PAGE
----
Arthur Charles Brooker J26903

February 7, 1918 - December 31, 2003

Arthur C. Brooker Arthur C. Brooker Arthur C. Brooker Arthur C. Brooker Arthur C. Brooker Arthur C. Brooker

438 Squadron

Arthur Charles Brooker was a pilot with 438 Squadron during the Second World War. He was born in Melbourne, Australia; he and his family moved to England in 1920, then to a farm at Heward, SK in 1923, then to Creelman, Saskatchewan in 1926, where his parents bought the Balmoral Hotel. He married Marie Widdifield in January 1942.

Brooker joined 118 Sqn in Dartmouth N.S. in April of May 1942; he began flying on May 6th. In June, he piloted Kittyhawk AL224 cross country from Dartmouth to Alaska.

From the Keremos, BC Review, written by Neal Zahnd in 2003: "'Art' as he was called, decided he wanted to learn to play an instrument. At the age of 10, he made his own fiddle from an old tea box and a piece of bone. The family soon played at dances -- his mother played the piano and his father: the drums -- where Art also played the fiddle and the saxophone. At a Regina festival, Art won the Best Actor Award and a two month scholarship to the Banff School of Fine Arts. This award was a disappointment for Art as they required a fee of $50 and no other payments, so he had to turn it down. The acting bug was still there and Art went to Moose Jaw, SK and played the villain in 'Ten Nights in a Bar Room' and for this he was paid $80/month. He also played the saxophone for the dances after the show. Somewhat later, he played a Coptic priest in 'We're No Angels.' Art Brooker also saw the darker side of life. In 1940, he joined the RCAF. He became a pilot, then an instructor, and joined a squadron on the West coast of Canada. The squadron was sent to Digby, England. F/O Brooker was soon flying Hawker Typhoons and flew 91 wartime missions with 438 Squadron, 2nd TAF. In 1946, he returned to civilian life. He worked in Regina, SK for 25 years as a postal clerk. He retired in Mission, BC. In 1986, he played 31 concerts at Expo 86. He played for the Variety Club for nine years (no pay) where the money went to the Children's Fund. In 1991, Art and his (second) wife, Jean, moved to Keremos, BC and the soon got to playing for afternoon dances at Cawston. Everyone who knew Art agrees that he was a talented musician, a fighter and a fine man." Additional information: Art sold life insurance in Moose Jaw, SK, then managed a hardware store in Creelman prior to becoming a postal clerk.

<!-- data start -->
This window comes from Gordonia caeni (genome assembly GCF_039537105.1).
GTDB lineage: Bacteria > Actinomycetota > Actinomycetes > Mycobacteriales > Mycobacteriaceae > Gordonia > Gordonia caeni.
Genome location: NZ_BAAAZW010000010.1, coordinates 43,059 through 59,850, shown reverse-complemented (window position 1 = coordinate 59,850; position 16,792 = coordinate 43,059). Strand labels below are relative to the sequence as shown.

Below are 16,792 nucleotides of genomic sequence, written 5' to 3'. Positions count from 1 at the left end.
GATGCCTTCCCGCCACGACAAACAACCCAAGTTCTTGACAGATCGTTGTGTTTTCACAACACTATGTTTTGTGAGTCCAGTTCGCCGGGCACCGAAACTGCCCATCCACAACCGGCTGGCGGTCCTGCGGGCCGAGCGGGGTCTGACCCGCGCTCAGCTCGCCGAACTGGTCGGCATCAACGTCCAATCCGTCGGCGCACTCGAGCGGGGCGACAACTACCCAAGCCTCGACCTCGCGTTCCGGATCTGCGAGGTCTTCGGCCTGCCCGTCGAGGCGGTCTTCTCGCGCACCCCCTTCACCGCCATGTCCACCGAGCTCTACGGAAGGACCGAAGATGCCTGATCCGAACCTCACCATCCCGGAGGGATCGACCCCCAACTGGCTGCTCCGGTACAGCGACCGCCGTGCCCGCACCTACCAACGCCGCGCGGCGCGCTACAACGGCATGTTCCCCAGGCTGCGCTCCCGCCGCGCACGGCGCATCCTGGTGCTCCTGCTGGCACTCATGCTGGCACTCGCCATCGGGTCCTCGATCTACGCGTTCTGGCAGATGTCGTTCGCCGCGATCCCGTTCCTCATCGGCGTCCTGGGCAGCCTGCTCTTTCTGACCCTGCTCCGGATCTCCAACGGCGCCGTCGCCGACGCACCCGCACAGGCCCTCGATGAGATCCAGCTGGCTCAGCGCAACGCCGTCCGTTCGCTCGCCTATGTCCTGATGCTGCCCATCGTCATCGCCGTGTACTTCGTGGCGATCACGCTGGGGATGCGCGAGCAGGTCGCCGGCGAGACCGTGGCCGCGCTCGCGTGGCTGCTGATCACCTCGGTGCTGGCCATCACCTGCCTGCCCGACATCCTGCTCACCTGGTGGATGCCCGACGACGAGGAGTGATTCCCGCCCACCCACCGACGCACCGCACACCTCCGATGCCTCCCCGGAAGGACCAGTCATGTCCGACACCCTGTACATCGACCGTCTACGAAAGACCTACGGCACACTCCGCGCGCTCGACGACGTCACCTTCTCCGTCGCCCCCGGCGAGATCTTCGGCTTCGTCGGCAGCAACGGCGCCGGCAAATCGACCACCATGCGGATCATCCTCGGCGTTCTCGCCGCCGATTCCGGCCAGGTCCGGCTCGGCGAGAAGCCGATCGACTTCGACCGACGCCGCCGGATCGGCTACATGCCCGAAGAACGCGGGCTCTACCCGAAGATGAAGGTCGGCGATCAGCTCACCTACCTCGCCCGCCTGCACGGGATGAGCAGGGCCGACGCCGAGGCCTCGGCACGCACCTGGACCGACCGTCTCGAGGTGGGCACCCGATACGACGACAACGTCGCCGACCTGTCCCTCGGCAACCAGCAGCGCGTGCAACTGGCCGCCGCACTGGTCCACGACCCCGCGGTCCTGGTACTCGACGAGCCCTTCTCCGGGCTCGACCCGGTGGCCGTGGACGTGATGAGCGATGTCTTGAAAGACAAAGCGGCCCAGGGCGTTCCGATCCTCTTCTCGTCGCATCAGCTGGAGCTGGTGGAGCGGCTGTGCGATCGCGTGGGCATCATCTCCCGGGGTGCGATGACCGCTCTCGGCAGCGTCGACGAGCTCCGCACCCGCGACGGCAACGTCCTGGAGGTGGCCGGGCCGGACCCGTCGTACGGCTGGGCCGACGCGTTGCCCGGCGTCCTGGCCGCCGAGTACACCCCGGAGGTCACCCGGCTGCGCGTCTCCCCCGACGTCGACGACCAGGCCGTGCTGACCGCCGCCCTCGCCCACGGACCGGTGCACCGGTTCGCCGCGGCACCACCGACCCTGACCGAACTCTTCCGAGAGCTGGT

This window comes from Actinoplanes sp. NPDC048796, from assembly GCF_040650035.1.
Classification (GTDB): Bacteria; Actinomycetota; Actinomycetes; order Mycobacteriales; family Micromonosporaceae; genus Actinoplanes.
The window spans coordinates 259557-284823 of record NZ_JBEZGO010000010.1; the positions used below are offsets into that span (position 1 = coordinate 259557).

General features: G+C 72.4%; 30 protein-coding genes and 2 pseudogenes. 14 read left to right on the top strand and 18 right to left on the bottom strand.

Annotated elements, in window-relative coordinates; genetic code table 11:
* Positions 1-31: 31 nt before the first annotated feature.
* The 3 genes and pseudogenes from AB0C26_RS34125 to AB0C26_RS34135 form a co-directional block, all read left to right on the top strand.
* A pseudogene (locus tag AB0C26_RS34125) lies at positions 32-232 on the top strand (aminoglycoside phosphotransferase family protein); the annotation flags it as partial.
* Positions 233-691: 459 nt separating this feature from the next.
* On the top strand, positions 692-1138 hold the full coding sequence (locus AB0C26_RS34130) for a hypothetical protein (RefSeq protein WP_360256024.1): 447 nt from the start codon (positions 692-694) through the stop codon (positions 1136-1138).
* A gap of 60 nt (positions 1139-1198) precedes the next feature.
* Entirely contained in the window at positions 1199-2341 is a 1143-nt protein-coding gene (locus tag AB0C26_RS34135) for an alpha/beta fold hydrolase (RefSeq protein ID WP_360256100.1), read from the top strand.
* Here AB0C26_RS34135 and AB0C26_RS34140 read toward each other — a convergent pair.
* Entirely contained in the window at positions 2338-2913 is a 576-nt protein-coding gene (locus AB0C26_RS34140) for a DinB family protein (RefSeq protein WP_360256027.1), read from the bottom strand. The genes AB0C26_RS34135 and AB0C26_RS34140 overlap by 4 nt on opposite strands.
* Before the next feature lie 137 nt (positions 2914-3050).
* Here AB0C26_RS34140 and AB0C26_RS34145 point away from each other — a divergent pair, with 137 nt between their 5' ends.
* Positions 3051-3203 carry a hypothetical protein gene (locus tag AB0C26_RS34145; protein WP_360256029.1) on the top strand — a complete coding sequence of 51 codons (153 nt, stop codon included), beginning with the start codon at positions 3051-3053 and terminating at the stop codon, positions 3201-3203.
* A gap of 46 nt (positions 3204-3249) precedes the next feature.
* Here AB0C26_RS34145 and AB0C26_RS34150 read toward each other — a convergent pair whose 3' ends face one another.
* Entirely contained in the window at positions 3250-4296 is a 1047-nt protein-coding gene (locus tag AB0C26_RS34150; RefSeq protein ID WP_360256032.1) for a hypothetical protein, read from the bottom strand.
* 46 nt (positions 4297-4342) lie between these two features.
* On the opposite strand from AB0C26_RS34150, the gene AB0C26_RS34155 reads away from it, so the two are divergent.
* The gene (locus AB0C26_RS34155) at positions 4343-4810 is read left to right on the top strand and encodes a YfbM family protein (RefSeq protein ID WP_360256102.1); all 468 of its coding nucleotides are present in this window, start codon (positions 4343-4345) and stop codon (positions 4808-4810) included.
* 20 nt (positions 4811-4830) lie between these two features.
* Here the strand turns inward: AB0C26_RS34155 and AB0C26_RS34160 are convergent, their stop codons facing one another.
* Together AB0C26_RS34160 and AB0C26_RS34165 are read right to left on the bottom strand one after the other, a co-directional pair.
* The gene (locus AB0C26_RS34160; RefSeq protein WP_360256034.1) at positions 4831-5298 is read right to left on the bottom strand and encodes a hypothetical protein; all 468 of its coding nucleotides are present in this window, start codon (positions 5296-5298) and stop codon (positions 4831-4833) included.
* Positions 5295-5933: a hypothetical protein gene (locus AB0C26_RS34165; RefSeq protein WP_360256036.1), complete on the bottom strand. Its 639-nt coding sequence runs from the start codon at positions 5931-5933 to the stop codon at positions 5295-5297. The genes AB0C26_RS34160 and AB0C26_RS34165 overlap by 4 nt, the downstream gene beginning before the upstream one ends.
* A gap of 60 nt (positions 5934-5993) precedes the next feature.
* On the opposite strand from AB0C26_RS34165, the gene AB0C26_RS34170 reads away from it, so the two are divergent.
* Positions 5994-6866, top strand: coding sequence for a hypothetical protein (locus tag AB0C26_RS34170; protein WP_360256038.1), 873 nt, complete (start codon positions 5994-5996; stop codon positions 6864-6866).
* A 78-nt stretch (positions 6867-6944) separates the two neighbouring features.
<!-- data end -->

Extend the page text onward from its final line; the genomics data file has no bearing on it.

In 1944, he was due to go to England, hitching a ride on a Dakota. The plane was shot down over Dunkirk, crashing. He and the pilot were rescued by a Czech patrol.

In an RCAF Press Release dated May 1945: "Last of the original pilots of the "Wildcat" City of Montreal squadron, F/L Arthur Brooker, Suite 17, Sellar Block, Regina, Saskatchewan, doesn't want to go home now. 'I feel like the guy they burned the school house to get rid of,' he commented as he fingered his clearance sheets at this Typhoon airfield in Germany. 'I've flown from Dartmouth, NS from Annette Island in Alaska, Vancouver and from Scotland, England, Normandy, France, Belgium, Holland and Germany. I'd like to see Berlin now before I go.'"

"Known as 'expendable' to his squadron mates because of his aversion to that word in describing aircrew, F/L Brooker was formerly a stock-actor with a Moose Jaw company, but he doesn't want to return to the stage. 'I'd like to get a little radio shop, perhaps in Regina, after the war,' he says.

"The reason for his lengthy tour was medical. He was grounded periodically because of pressure reaction on his ears, but each time he wheedled the medical officer into retaining him under observation so that ht might complete his tour instead of being screened. Each time the trouble returned, he would cease flying for a short time until it disappeared, then another op or two.

"'I was half way through the tour when the darn trouble started and I did want to finish it. Now that I've finished, I feel let down somehow. The boss has told me to get away on leave -- and I'm paid up, but I'd like to see the end now,' he said matter of factly."

A few stories involving Brooker can be found in Typhoon and Tempest, The Canadian Story, pages 54, 55, 81, 115.

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